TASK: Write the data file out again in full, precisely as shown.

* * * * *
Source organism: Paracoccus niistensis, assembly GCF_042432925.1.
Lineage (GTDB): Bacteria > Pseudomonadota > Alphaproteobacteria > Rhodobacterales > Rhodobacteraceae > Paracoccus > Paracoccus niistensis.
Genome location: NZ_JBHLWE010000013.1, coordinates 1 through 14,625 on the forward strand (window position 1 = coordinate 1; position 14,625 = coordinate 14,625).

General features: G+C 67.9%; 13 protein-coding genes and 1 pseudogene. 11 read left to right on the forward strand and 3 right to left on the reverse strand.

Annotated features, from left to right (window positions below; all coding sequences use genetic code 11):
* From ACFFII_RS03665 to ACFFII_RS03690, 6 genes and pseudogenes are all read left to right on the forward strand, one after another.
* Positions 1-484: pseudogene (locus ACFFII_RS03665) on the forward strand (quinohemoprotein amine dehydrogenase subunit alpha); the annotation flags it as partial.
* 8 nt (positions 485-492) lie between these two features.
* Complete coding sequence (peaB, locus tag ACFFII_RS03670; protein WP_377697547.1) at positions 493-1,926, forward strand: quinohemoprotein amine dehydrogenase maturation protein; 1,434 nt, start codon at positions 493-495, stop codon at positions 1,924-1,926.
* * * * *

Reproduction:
Source organism: Paracoccus niistensis, assembly GCF_042432925.1.
Lineage (GTDB): Bacteria > Pseudomonadota > Alphaproteobacteria > Rhodobacterales > Rhodobacteraceae > Paracoccus > Paracoccus niistensis.
Genome location: NZ_JBHLWE010000013.1, coordinates 1 through 14,625 on the forward strand (window position 1 = coordinate 1; position 14,625 = coordinate 14,625).

General features: G+C 67.9%; 13 protein-coding genes and 1 pseudogene. 11 read left to right on the forward strand and 3 right to left on the reverse strand.

Annotated features, from left to right (window positions below; all coding sequences use genetic code 11):
* From ACFFII_RS03665 to ACFFII_RS03690, 6 genes and pseudogenes are all read left to right on the forward strand, one after another.
* Positions 1-484: pseudogene (locus ACFFII_RS03665) on the forward strand (quinohemoprotein amine dehydrogenase subunit alpha); the annotation flags it as partial.
* 8 nt (positions 485-492) lie between these two features.
* Complete coding sequence (peaB, locus tag ACFFII_RS03670; protein WP_377697547.1) at positions 493-1,926, forward strand: quinohemoprotein amine dehydrogenase maturation protein; 1,434 nt, start codon at positions 493-495, stop codon at positions 1,924-1,926.